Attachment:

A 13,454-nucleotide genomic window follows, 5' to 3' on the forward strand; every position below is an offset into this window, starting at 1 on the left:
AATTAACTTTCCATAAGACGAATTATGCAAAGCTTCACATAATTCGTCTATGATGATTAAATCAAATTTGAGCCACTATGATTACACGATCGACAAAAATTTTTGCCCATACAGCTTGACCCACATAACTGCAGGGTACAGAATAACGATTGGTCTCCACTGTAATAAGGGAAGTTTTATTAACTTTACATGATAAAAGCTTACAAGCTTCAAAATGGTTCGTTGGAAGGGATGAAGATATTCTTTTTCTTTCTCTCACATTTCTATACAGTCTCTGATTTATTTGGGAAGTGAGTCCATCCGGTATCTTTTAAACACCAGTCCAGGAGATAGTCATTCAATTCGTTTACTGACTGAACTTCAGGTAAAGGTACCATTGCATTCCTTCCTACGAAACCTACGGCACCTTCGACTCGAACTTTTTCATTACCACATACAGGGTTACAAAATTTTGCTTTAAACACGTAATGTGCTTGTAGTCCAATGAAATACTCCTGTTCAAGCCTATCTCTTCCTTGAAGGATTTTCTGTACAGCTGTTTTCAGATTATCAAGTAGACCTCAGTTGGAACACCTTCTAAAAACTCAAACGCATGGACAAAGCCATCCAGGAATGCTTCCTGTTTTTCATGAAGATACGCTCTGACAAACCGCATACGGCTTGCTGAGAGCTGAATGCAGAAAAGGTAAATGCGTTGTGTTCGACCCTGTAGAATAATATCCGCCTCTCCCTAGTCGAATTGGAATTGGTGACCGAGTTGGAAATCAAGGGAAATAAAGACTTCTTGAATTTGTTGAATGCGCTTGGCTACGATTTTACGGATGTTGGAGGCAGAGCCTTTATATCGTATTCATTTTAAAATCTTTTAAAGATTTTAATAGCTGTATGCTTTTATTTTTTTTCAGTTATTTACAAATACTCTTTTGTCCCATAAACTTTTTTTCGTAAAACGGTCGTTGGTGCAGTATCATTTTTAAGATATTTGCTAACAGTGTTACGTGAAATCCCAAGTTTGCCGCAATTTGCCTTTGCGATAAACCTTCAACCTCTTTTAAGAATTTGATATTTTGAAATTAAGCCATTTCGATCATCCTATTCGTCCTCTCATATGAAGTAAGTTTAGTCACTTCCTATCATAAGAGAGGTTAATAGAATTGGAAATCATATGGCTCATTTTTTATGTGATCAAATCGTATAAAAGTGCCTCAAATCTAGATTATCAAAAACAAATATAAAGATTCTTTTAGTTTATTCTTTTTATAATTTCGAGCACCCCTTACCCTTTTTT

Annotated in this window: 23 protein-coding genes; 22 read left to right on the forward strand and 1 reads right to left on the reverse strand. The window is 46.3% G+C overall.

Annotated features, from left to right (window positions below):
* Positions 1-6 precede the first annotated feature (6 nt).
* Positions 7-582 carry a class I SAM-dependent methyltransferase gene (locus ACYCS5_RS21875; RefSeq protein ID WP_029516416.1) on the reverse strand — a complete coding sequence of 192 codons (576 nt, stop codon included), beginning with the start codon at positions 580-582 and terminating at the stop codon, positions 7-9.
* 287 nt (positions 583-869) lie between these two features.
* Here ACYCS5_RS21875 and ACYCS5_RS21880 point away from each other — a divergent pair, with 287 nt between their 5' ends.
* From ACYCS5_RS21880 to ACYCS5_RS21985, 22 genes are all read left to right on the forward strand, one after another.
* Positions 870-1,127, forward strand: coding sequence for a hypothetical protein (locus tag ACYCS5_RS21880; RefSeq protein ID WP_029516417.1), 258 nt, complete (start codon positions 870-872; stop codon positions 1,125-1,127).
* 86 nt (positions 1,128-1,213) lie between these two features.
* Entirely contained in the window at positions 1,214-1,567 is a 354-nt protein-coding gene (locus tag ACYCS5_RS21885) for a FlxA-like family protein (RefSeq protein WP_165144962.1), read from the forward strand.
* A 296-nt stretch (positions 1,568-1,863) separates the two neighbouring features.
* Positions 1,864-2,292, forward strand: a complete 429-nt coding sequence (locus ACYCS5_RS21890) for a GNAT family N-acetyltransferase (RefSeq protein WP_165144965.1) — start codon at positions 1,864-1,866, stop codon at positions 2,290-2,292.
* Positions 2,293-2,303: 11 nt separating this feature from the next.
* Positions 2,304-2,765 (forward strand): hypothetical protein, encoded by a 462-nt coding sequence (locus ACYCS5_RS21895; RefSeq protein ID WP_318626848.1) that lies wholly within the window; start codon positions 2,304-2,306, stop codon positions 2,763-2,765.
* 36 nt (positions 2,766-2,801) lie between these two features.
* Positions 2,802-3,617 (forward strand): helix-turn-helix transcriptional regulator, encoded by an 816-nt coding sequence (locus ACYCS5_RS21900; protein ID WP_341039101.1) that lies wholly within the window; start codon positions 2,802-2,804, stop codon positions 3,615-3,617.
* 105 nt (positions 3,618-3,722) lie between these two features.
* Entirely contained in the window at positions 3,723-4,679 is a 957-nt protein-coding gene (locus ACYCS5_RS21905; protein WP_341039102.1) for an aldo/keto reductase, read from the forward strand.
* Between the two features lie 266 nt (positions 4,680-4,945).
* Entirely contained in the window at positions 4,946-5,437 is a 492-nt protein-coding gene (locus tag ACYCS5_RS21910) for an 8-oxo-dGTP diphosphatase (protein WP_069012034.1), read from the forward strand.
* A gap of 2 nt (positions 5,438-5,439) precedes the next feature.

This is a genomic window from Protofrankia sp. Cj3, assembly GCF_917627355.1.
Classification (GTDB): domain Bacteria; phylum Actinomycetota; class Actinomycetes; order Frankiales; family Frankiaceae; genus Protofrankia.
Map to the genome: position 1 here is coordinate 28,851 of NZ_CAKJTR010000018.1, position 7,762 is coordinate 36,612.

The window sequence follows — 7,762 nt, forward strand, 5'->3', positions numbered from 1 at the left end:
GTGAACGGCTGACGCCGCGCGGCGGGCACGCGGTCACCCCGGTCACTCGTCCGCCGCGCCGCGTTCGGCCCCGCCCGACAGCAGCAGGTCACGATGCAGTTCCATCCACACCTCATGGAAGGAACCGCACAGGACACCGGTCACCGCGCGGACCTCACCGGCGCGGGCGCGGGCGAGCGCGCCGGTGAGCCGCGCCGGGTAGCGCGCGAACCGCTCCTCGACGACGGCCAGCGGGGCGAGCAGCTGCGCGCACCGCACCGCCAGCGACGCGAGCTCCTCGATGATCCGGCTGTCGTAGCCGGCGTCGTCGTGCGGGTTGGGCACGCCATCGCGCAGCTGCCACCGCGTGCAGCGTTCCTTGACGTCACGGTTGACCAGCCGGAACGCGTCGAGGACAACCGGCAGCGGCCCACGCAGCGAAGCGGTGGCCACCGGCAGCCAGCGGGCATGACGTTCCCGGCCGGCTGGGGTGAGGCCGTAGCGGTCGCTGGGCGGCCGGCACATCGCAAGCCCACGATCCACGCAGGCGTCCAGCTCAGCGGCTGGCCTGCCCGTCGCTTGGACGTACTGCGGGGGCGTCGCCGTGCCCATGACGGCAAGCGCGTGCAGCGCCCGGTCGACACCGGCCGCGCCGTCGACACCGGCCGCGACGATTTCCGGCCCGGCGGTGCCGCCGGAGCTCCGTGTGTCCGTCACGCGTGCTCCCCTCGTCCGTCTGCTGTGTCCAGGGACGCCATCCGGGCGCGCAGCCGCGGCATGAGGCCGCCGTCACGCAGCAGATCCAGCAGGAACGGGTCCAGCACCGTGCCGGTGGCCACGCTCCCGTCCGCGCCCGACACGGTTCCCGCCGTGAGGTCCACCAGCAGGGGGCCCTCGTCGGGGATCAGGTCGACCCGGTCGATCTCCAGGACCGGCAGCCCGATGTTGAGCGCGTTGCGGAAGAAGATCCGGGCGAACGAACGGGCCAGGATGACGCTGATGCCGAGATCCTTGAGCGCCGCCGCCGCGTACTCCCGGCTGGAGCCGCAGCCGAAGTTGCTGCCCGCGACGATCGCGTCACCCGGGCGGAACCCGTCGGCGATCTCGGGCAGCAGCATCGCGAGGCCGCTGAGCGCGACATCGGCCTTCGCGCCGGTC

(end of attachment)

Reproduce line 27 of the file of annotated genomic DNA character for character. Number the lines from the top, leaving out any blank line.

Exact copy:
The window sequence follows — 7,762 nt, forward strand, 5'->3', positions numbered from 1 at the left end: